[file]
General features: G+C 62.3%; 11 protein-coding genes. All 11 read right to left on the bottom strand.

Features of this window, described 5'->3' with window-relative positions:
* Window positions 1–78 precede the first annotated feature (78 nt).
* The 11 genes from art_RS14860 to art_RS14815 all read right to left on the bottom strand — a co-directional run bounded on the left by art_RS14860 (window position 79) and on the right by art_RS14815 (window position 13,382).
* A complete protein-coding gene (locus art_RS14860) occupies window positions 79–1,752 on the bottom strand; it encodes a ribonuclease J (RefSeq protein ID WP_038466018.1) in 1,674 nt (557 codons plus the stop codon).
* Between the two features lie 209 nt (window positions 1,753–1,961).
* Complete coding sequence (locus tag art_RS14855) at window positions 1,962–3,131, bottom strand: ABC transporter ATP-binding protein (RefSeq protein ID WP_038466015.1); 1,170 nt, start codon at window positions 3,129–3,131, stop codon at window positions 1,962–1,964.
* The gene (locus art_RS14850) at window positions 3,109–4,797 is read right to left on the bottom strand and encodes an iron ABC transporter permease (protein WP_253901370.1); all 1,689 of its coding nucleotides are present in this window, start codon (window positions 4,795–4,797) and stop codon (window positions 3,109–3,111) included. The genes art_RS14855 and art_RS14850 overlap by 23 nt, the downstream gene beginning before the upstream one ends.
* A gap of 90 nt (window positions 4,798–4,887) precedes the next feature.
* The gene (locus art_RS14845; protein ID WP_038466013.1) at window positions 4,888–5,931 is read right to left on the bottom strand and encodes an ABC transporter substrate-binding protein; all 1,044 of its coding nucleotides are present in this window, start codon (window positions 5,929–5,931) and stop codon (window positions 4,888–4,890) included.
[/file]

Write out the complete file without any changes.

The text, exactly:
General features: G+C 62.3%; 11 protein-coding genes. All 11 read right to left on the bottom strand.

Features of this window, described 5'->3' with window-relative positions:
* Window positions 1–78 precede the first annotated feature (78 nt).
* The 11 genes from art_RS14860 to art_RS14815 all read right to left on the bottom strand — a co-directional run bounded on the left by art_RS14860 (window position 79) and on the right by art_RS14815 (window position 13,382).
* A complete protein-coding gene (locus art_RS14860) occupies window positions 79–1,752 on the bottom strand; it encodes a ribonuclease J (RefSeq protein ID WP_038466018.1) in 1,674 nt (557 codons plus the stop codon).
* Between the two features lie 209 nt (window positions 1,753–1,961).
* Complete coding sequence (locus tag art_RS14855) at window positions 1,962–3,131, bottom strand: ABC transporter ATP-binding protein (RefSeq protein ID WP_038466015.1); 1,170 nt, start codon at window positions 3,129–3,131, stop codon at window positions 1,962–1,964.
* The gene (locus art_RS14850) at window positions 3,109–4,797 is read right to left on the bottom strand and encodes an iron ABC transporter permease (protein WP_253901370.1); all 1,689 of its coding nucleotides are present in this window, start codon (window positions 4,795–4,797) and stop codon (window positions 3,109–3,111) included. The genes art_RS14855 and art_RS14850 overlap by 23 nt, the downstream gene beginning before the upstream one ends.
* A gap of 90 nt (window positions 4,798–4,887) precedes the next feature.
* The gene (locus art_RS14845; protein ID WP_038466013.1) at window positions 4,888–5,931 is read right to left on the bottom strand and encodes an ABC transporter substrate-binding protein; all 1,044 of its coding nucleotides are present in this window, start codon (window positions 5,929–5,931) and stop codon (window positions 4,888–4,890) included.